Students whiteboarded their answers to last Friday’s problems. We spent a long time on a problem about using a log to hold a book against the wall, and there was a lot of great discussion about what that force should be and why, as well as whether there should be any horizontal forces. I think a lot of students don’t see that discussion as productive, but I heard a lot of great physics talk.
Chemistry Essentials: Atomic Models
Students shared the information on the atomic models they looked at yesterday. They were surprised by the gap between Democritus and Dalton and were also very interested in the personal stories. I tend to skip past those, since most of the people the state standards call for are white guys, but its probably worth having some reminders in my class that science is done by people who live in a particular place at a particular time. Maybe next time, I’ll do a little more background research to try to come up with some other names, especially women and people of color.
AP Physics: 2nd Law Lab
Students started collecting data for a relationship between force and acceleration. A few students took out their formula sheet to get a preview of what the equation should be; it was interesting to listen to their conversation on what they expected the graph to look like and whether their data was consistent with the equation they expect to need.
Physics: Board Meeting
Students whiteboarded their results for the spring lab. They are getting better at “translating” lines of best fit into physics by selecting meaningful variables and putting units on slope and intercept. It was also clear in the discussion that students are gradually making more connections between the graphs and the reality of the lab. When discussing the intercepts, there was a great moment where a student speculated whether gravity could be contributing to the intercept, which lead nicely into comparing the vertical and horizontal springs.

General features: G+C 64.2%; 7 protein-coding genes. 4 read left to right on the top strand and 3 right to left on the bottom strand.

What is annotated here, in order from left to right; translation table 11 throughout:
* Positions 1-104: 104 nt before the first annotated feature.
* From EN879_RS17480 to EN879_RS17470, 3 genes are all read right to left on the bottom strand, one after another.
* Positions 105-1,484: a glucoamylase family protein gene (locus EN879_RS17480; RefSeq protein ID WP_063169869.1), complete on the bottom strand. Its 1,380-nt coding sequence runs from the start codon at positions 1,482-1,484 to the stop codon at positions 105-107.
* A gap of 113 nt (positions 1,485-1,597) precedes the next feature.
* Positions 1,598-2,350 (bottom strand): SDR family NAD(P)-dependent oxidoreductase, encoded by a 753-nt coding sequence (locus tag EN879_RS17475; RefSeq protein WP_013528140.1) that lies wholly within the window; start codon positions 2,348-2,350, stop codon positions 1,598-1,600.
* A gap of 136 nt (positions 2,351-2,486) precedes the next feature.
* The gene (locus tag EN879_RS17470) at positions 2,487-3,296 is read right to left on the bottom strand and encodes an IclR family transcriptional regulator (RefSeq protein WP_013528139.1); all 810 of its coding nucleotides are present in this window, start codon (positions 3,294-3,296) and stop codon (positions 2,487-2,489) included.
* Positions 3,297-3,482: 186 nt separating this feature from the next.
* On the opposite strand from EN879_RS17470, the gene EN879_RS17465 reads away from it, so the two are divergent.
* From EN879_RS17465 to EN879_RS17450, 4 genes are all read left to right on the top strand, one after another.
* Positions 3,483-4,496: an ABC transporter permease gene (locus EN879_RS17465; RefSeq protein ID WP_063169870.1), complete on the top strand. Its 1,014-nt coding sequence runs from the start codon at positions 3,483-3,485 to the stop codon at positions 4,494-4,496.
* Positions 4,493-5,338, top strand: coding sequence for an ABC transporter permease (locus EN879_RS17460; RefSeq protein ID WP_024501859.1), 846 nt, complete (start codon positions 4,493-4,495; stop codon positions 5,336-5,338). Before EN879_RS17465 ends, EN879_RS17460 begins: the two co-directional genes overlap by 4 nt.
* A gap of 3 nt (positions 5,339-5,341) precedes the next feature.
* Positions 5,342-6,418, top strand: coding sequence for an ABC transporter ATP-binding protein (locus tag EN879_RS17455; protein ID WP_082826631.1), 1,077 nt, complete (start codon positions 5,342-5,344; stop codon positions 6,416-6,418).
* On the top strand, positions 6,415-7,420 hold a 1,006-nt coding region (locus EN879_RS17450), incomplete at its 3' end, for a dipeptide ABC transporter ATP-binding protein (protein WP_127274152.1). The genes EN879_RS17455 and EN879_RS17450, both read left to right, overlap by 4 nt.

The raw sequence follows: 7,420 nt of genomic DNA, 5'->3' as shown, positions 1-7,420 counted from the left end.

Chemistry Essentials: Atomic Models
Students worked on a jigsaw for the history of atomic models. This was a nice opportunity to talk about what we mean by a model in science since we are looking at how models of the atom evolved over time. I asked groups to name some of the evidence used to support each atomic model, and students had a lot of trouble with that. I think part of the issue is a lot of students are still shaky on what makes something evidence and part of it is there’s a lot of background knowledge required to make sense of the evidence used in many of the atomic models.
AP Physics: Gallery Walk
I ended up having students do a gallery walk for yesterday’s problems.
Physical Science: Newton’s 2nd Law
Students worked on a version of the modified Atwood’s machine lab for Newton’s 2nd Law. While I have students make a graph, we don’t go much deeper than whether each relationship is direct or indirect. I spent more time on the pre-lab discussion today than I have for most labs with this group, and I feel like that paid off with more confidence while they were actually working in the lab.
AP Physics: Mass